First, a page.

[Python-Dev] PEP 418 glossary

Jim Jewett jimjjewett at gmail.com
Wed Apr 11 08:49:41 CEST 2012

I believe PEP 418 (or at least the discussion) would benefit greatly
from a glossary to encourage people to use the same definitions.  This
is arguably the Definitions section, but it should move either near
the end or (preferably) ahead of the Functions.  It also needs to be
greatly expanded.

Here is my strawman proposal, which does use slightly different
definitions than the current PEP even for some terms that the PEP does

    Is the answer correct?  Any clock will eventually <drift>; if a
clock is intended to match <Civil Time>, it will need to be <adjusted>
back to the "true" time.

    Resetting a clock to the correct time.  This may be done either
with a <Step> or by <Slewing>.

Civil Time:
    Time of day; external to the system.  10:45:13am is a Civil time;
45 seconds is not.  Provided by existing function time.localtime() and
time.gmtime().  Not changed by this PEP.

    An instrument for measuring time.  Different clocks have different
characteristics; for example, a clock with <nanonsecond> <precision>
may start to <drift> after a few minutes, while a less precise clock
remained accurate for days.  This PEP is primarily concerned with
clocks which use a <unit> of seconds.

    The characteristics expected of a monotonic clock in practice.  In
addition to being <monotonic>, the <clock> should also be <steady> and
have relatively high <precision>, and should be convertible to a
<unit> of seconds.  The tradeoffs often include lack of a defined
<epoch> or mapping to <Civil Time>, and being more expensive (in
<latency>, power usage, or <duration> spent within calls to the clock
itself) to use.  For example, the clock may represent (a constant
multiplied by) ticks of a specific quartz timer on a specific CPU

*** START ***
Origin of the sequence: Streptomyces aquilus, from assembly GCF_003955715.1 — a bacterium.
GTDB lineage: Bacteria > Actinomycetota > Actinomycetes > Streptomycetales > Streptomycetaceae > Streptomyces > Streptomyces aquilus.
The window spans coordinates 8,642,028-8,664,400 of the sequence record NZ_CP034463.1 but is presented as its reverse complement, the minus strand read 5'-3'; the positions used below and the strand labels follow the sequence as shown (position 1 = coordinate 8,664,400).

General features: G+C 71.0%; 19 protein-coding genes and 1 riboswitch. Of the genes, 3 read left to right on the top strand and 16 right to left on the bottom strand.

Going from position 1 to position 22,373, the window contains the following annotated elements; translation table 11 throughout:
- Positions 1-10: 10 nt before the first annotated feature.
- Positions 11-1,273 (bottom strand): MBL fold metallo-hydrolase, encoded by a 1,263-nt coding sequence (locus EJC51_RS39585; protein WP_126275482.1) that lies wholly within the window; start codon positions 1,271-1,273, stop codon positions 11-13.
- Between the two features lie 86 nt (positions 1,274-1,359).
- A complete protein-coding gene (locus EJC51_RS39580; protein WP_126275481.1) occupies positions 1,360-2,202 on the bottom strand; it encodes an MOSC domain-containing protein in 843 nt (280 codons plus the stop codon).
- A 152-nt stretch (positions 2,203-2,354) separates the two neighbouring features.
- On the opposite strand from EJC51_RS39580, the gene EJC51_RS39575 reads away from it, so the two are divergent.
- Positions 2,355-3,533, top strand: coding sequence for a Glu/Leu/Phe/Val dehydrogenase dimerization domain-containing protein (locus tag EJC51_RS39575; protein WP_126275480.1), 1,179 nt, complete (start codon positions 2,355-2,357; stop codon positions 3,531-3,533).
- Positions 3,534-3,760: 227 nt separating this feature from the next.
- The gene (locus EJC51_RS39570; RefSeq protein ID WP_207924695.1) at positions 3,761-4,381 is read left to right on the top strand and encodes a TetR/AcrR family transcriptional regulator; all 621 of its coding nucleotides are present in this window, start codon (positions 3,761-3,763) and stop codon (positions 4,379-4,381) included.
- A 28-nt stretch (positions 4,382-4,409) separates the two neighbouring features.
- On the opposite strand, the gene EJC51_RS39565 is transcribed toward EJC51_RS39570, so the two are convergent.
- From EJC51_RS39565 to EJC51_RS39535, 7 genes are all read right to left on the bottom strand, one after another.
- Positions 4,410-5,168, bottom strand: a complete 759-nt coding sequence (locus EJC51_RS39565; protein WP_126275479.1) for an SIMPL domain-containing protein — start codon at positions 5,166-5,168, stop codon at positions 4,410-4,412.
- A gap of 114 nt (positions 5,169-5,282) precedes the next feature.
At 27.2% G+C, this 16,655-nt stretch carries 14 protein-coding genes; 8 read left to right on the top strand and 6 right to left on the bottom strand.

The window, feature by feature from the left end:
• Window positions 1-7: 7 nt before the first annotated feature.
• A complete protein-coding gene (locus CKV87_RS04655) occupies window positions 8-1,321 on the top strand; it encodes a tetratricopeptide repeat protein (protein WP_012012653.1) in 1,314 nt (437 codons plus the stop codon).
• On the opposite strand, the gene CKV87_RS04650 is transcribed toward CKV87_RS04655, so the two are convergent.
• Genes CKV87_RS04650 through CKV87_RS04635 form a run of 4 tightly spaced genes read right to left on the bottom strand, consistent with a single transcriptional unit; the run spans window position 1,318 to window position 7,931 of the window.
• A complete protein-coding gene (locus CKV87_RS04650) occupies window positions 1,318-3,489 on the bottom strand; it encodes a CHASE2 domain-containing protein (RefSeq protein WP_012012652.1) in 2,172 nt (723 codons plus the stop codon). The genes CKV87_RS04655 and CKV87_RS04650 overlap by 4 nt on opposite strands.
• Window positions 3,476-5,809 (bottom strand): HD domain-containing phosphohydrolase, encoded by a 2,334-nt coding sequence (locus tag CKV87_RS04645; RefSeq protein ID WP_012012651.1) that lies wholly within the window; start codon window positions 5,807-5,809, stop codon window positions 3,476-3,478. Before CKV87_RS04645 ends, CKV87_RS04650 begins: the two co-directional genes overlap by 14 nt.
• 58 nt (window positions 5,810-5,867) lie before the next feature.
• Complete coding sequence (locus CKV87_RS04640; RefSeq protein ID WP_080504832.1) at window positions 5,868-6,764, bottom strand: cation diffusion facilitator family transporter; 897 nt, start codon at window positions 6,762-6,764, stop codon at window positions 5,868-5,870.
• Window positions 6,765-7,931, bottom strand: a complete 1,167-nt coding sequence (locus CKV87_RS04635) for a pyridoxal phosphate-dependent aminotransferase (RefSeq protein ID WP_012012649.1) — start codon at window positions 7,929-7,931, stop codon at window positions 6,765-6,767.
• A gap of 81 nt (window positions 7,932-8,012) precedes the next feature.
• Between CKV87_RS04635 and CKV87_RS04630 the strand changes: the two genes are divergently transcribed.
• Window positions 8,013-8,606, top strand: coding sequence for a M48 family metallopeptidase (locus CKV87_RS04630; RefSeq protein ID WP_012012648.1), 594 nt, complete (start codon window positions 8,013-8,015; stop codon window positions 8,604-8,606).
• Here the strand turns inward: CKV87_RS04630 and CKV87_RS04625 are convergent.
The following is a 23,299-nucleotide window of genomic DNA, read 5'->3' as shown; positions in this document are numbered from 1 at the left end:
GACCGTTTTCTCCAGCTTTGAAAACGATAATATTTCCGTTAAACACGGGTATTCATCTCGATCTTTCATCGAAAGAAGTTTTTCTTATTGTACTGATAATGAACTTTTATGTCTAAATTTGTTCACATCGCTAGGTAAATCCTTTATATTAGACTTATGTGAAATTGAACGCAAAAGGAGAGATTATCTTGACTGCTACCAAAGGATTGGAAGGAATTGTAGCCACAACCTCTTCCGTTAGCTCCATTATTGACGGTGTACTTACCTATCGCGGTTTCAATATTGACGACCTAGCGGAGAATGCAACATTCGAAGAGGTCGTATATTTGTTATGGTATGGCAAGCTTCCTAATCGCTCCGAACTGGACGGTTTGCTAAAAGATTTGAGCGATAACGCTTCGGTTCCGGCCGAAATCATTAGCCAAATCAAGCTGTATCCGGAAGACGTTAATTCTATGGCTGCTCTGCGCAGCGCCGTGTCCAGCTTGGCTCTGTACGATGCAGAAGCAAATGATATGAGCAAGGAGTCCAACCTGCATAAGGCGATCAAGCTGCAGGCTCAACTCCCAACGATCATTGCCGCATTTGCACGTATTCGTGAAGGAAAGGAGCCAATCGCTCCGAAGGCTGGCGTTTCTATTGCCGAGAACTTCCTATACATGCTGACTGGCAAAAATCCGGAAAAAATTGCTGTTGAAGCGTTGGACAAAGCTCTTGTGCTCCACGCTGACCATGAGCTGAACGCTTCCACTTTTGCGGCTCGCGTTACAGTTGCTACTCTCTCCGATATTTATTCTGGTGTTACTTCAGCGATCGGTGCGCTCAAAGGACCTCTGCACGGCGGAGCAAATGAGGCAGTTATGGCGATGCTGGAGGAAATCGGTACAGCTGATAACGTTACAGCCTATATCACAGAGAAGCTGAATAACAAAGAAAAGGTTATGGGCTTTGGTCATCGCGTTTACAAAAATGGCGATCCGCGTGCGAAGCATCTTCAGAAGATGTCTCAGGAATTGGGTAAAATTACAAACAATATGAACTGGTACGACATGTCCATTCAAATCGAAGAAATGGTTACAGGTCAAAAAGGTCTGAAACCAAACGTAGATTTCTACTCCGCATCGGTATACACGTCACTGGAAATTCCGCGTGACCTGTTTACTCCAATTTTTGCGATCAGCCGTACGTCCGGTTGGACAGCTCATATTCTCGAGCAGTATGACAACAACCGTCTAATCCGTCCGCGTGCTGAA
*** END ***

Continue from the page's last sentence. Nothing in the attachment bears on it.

core, and calls would therefore require synchronization between cores.
 The original motivation for this PEP was to provide a cross-platform
name for requesting a clock_monotonic clock.

    A clock which increments each time a certain event occurs.  A
counter is <strictly monotonic>, but not <clock_monotonic>.  It can be
used to generate a unique (and ordered) timestamp, but these
timestamps cannot be mapped to <civil time>; tick creation may well be
bursty, with several advances in the same millisecond followed by
several days without any advance.

CPU Time:
    A measure of how much CPU effort has been spent on a certain task.
 CPU seconds are often normalized (so that a variable number can occur
in the same actual second).  CPU seconds can be important when
profiling, but they do not map directly to user response time, nor are
they directly comparable to (real time) seconds.  time.clock() is
deprecated because it returns <real time> seconds on Windows, but CPU
seconds on unix, which prevents a consistent cross-platform

    Elapsed time.  The difference between the starting and ending
times.  A defined <epoch> creates an implicit (and usually large)
duration.  More precision can generally be provided for a relatively
small <duration>.

    The accumulated error against "true" time, as defined externally
to the system.

    The reference point of a clock.  For clocks providing <civil
time>, this is often midnight as the day (and year) rolled over to
January 1, 1970.  For a <clock_monotonic> clock, the epoch may be
undefined (represented as None).

    Delay.  By the time a clock call returns, the <real time> has
advanced, possibly by more than the precision of the clock.

    1/1,000,000 of a second.  Fast enough for most -- but not all --
profiling uses.